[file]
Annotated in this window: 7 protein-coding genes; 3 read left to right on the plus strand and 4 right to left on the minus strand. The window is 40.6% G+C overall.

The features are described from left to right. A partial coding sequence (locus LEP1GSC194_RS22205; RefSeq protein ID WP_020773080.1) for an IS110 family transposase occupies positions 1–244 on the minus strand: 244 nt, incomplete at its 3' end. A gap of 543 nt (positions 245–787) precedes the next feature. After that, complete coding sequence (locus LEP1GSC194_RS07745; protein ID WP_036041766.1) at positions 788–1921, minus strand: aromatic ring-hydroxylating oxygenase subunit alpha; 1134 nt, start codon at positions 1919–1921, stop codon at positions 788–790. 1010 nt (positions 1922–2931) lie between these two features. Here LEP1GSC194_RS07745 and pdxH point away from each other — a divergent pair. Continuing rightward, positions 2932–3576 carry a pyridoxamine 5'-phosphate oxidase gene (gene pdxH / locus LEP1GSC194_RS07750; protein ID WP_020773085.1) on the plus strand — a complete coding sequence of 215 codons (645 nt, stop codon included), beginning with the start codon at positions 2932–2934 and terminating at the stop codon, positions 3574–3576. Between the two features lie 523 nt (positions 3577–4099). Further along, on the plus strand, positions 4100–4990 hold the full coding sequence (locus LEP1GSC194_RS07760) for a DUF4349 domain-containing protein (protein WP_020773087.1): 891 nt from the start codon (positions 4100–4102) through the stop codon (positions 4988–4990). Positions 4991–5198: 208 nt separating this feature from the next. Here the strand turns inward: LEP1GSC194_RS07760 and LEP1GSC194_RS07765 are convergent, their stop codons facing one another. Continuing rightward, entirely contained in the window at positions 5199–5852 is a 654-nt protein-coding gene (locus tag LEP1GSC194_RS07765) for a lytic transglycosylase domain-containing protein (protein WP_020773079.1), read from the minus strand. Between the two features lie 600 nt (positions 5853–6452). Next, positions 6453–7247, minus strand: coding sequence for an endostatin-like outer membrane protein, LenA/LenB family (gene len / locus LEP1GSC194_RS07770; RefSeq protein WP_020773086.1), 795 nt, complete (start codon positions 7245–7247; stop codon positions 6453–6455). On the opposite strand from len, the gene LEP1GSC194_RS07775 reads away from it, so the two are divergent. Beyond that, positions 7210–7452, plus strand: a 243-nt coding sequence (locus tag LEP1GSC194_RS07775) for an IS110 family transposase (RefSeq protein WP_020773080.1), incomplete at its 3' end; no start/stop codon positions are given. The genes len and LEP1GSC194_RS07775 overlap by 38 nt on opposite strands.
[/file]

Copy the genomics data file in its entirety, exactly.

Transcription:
Annotated in this window: 7 protein-coding genes; 3 read left to right on the plus strand and 4 right to left on the minus strand. The window is 40.6% G+C overall.

The features are described from left to right. A partial coding sequence (locus LEP1GSC194_RS22205; RefSeq protein ID WP_020773080.1) for an IS110 family transposase occupies positions 1–244 on the minus strand: 244 nt, incomplete at its 3' end. A gap of 543 nt (positions 245–787) precedes the next feature. After that, complete coding sequence (locus LEP1GSC194_RS07745; protein ID WP_036041766.1) at positions 788–1921, minus strand: aromatic ring-hydroxylating oxygenase subunit alpha; 1134 nt, start codon at positions 1919–1921, stop codon at positions 788–790. 1010 nt (positions 1922–2931) lie between these two features. Here LEP1GSC194_RS07745 and pdxH point away from each other — a divergent pair. Continuing rightward, positions 2932–3576 carry a pyridoxamine 5'-phosphate oxidase gene (gene pdxH / locus LEP1GSC194_RS07750; protein ID WP_020773085.1) on the plus strand — a complete coding sequence of 215 codons (645 nt, stop codon included), beginning with the start codon at positions 2932–2934 and terminating at the stop codon, positions 3574–3576. Between the two features lie 523 nt (positions 3577–4099). Further along, on the plus strand, positions 4100–4990 hold the full coding sequence (locus LEP1GSC194_RS07760) for a DUF4349 domain-containing protein (protein WP_020773087.1): 891 nt from the start codon (positions 4100–4102) through the stop codon (positions 4988–4990). Positions 4991–5198: 208 nt separating this feature from the next. Here the strand turns inward: LEP1GSC194_RS07760 and LEP1GSC194_RS07765 are convergent, their stop codons facing one another. Continuing rightward, entirely contained in the window at positions 5199–5852 is a 654-nt protein-coding gene (locus tag LEP1GSC194_RS07765) for a lytic transglycosylase domain-containing protein (protein WP_020773079.1), read from the minus strand. Between the two features lie 600 nt (positions 5853–6452). Next, positions 6453–7247, minus strand: coding sequence for an endostatin-like outer membrane protein, LenA/LenB family (gene len / locus LEP1GSC194_RS07770; RefSeq protein WP_020773086.1), 795 nt, complete (start codon positions 7245–7247; stop codon positions 6453–6455). On the opposite strand from len, the gene LEP1GSC194_RS07775 reads away from it, so the two are divergent. Beyond that, positions 7210–7452, plus strand: a 243-nt coding sequence (locus tag LEP1GSC194_RS07775) for an IS110 family transposase (RefSeq protein WP_020773080.1), incomplete at its 3' end; no start/stop codon positions are given. The genes len and LEP1GSC194_RS07775 overlap by 38 nt on opposite strands.